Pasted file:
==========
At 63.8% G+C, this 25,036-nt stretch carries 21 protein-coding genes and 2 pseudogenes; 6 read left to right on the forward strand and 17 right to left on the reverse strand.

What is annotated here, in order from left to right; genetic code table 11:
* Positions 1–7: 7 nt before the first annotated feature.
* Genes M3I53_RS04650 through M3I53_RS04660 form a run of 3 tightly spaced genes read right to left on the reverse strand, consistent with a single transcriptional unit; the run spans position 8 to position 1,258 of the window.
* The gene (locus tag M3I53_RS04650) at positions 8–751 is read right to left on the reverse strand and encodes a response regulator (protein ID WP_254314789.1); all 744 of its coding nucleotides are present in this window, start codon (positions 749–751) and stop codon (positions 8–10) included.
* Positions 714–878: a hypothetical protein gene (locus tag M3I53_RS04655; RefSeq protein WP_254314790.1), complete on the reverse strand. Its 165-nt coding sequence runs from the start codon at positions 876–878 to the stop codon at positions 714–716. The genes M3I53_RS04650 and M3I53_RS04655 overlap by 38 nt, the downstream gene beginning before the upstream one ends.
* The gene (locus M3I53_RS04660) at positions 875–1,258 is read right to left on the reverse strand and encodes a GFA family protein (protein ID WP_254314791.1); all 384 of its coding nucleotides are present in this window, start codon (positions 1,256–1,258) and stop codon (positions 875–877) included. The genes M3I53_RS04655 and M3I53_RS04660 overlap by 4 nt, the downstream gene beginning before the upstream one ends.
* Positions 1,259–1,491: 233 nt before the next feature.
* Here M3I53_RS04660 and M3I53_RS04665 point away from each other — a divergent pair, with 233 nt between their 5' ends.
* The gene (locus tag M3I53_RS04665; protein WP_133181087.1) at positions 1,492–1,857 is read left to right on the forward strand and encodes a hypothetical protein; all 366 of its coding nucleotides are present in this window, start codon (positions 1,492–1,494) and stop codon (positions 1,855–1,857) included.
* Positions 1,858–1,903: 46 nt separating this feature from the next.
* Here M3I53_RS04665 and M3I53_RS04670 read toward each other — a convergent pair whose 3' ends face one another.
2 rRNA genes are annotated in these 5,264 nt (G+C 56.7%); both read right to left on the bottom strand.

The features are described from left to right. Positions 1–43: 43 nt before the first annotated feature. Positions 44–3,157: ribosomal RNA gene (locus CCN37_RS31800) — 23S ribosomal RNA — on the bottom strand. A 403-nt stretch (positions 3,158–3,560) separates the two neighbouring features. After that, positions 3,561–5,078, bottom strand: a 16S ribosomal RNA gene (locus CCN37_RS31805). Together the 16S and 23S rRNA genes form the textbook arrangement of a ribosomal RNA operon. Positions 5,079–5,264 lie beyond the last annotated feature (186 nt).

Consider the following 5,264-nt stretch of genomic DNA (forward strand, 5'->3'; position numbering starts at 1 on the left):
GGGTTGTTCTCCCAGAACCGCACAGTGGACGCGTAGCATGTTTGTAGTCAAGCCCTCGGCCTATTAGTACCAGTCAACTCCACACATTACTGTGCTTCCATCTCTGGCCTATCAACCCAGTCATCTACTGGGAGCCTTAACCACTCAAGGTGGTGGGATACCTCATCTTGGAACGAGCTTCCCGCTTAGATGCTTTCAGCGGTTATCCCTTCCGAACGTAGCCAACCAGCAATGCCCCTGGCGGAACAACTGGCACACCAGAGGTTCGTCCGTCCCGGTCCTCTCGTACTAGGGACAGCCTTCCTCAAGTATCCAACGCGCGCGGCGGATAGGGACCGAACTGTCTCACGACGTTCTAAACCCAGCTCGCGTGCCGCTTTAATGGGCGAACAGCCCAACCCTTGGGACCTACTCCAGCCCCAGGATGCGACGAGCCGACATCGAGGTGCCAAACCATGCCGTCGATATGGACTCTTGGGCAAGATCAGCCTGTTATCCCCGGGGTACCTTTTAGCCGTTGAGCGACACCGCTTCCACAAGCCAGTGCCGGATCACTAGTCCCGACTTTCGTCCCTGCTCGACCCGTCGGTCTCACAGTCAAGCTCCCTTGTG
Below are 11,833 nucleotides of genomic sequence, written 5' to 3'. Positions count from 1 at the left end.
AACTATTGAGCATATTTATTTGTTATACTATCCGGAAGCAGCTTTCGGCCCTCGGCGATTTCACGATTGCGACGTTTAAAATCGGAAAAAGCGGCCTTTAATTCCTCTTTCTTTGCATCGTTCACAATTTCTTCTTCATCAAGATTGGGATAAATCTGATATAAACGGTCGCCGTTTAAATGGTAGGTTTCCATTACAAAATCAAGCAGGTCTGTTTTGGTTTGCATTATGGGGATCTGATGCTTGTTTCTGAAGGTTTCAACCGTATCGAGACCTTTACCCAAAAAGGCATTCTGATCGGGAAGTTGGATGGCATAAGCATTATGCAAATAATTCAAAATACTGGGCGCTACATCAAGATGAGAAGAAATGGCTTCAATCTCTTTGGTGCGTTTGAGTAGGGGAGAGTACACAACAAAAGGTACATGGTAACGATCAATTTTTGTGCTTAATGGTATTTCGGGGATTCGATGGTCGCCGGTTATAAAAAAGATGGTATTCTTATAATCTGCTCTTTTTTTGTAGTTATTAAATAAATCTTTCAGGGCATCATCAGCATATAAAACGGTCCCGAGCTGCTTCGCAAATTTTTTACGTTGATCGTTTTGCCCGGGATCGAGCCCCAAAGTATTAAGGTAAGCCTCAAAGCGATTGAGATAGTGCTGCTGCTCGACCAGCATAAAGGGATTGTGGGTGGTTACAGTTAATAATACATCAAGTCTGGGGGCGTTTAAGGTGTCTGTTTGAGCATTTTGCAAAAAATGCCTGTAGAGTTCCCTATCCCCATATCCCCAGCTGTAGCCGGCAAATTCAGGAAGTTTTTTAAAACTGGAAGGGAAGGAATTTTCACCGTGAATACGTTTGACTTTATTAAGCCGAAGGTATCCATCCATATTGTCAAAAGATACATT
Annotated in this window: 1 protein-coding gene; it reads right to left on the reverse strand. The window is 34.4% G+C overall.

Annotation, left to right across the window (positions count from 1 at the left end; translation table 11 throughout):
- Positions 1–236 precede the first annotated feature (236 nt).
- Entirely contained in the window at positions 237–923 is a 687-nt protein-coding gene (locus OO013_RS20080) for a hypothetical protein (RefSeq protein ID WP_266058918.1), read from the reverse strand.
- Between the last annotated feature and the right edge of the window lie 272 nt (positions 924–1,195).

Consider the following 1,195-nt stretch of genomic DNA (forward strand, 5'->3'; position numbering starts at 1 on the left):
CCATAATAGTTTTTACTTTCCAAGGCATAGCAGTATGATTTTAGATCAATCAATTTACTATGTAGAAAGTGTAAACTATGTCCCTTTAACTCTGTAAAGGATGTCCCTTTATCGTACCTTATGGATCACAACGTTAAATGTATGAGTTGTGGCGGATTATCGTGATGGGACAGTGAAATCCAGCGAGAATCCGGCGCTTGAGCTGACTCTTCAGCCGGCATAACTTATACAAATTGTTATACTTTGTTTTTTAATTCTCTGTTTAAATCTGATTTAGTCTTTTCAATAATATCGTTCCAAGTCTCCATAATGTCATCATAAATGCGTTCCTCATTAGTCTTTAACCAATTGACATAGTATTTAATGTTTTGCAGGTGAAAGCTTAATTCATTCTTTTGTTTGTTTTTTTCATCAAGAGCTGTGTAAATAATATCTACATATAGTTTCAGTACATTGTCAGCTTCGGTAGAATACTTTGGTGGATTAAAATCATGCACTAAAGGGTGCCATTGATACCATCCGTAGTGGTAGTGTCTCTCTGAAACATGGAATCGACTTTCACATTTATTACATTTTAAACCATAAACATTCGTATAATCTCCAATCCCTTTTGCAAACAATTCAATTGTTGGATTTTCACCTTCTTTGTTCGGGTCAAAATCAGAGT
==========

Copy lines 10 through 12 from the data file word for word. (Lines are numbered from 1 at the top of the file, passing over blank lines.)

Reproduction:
* The gene (locus tag M3I53_RS04665; protein WP_133181087.1) at positions 1,492–1,857 is read left to right on the forward strand and encodes a hypothetical protein; all 366 of its coding nucleotides are present in this window, start codon (positions 1,492–1,494) and stop codon (positions 1,855–1,857) included.
* Positions 1,858–1,903: 46 nt separating this feature from the next.
* Here M3I53_RS04665 and M3I53_RS04670 read toward each other — a convergent pair whose 3' ends face one another.